Let’s spare a thought for your essay’s title. It’s the first thing your readers see, so it must be catchy to get their attention. However, it must also be informative and not misleading. Don’t promise ultimate solutions or “complete information” on the subject if you know your text does deliver on the promise. For example, if you are tasked to write an informative essay about choosing student accommodations, promising that you will tell “Everything to Know About Life in the Dorm” is a bit clickbaity. “Basic Guidelines for Choosing Room and Board as a New Student” is a more honest option that will likely live up to your readers’ expectations.

However, most students have a vice-versa problem. They undersell their texts and use generic titles, labeling their essays “Physics Paper #3” or repeating the prompt “Analysis Paper on Mark Twain.” Such a title is a missed opportunity. Here are the rules that will help you come up with the title that sparks your audience’s curiosity and prepares them for the actual content of your paper. A good title serves several purposes:

  • It teases the content
  • It catches attention
  • It reflects the overall tone and the slant of your essay
  • It contains keywords that make library and computer search easier

One of the strategies to write a compelling title is to ask a question that your text answers using words like What, Who, When, Where, Why, How, Is, Does, Will, etc. For example, Do Mandatory Uniforms Lead to Better Academic Outcomes? or What Can We Learn About Human Condition from World War I?

Another way to develop a catchy title is to think of the quotes, songs, book or movie titles, or familiar sayings that might fit your essay. Change one word in it, turning it into a clever pun or giving it an ironic spin, for example, Between the Cup and the Lip, a GPA May Slip.

Finally, go minimalistic with one or two-word titles. This works best for personal essays and narratives. Those titles can have tension and conflict in them, too! For example, A Fateful Shoe or Strange Kin.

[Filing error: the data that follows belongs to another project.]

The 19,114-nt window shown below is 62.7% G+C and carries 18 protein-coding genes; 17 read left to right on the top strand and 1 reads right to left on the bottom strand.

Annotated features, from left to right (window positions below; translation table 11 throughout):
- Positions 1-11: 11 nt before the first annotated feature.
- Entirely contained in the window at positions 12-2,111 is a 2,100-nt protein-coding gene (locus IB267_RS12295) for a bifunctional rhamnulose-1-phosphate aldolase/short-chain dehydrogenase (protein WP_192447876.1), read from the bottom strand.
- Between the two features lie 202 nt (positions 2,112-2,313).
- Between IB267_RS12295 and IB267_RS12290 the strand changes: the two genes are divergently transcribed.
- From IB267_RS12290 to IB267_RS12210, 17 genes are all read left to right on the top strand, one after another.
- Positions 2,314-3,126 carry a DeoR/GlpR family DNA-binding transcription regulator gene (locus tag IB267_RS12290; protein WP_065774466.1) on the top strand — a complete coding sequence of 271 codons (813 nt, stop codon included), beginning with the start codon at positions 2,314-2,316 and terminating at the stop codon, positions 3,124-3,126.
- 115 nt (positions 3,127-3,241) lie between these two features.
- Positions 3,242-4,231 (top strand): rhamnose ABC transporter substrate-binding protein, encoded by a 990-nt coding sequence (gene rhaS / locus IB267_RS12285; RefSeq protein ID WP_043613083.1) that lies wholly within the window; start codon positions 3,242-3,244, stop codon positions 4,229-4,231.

How to Write a Good Hook for an Essay

A good hook is another underused device that college essay writers could’ve benefitted from. Yes, your instructor has to read your paper to mark it anyway, so catching their interest is not as crucial for you as for the novelist, for example. However, you do want your grade to be high. So why not make the grading person happy by writing an enjoyable paper to read? Here are the most popular and effective strategies for creating a magnetic first sentence for your text:

  • Bold claim

Sometimes the most effective way to start your essay is to take the bull by the horns. Go straight to business by making your main claim your hook. For example, “Plastic is killing humanity.”

  • Rhetorical question

This is a classic hook known since the orations of antiquity. Granted, it is not as effective in catching your reader’s interest as it is for monopolizing the attention of the live audience. Still, it can work, especially for persuasive essays. For example, “When was the last time you helped someone?”

  • Surprising fact

This hook is great for informative essays since it informs and engages at the same time. If you came across a piece of statistics or evidence that wowed you during your research, why not tease it to your readers? For example, “The dead will outnumber the living on Facebook within the next fifty years.”

  • Promise of benefit

Sell your text. Why should the reader proceed? Live presenters and advertisers use this technique successfully, but essay writers mostly ignore it – and that’s a shame. For example, promise your readers: “This essay will change how you see your morning coffee forever,” and their attention is guaranteed!

  • Personal anecdote

A personal anecdote makes a good hook for an essay since our brains are hardwired to like stories. An emotional tale builds connection and trust between you and your audience. However, make sure your anecdote is relevant to the essay’s topic.

How to Write an Essay Introduction

Your intro sets the scene and prepares your reader for what you have to say. Despite it being the first part of your essay, the introduction is better left for later as you write. Return to it when the entire piece is ready, or at least the body of paragraphs is drafted. An introduction usually consists of the following components: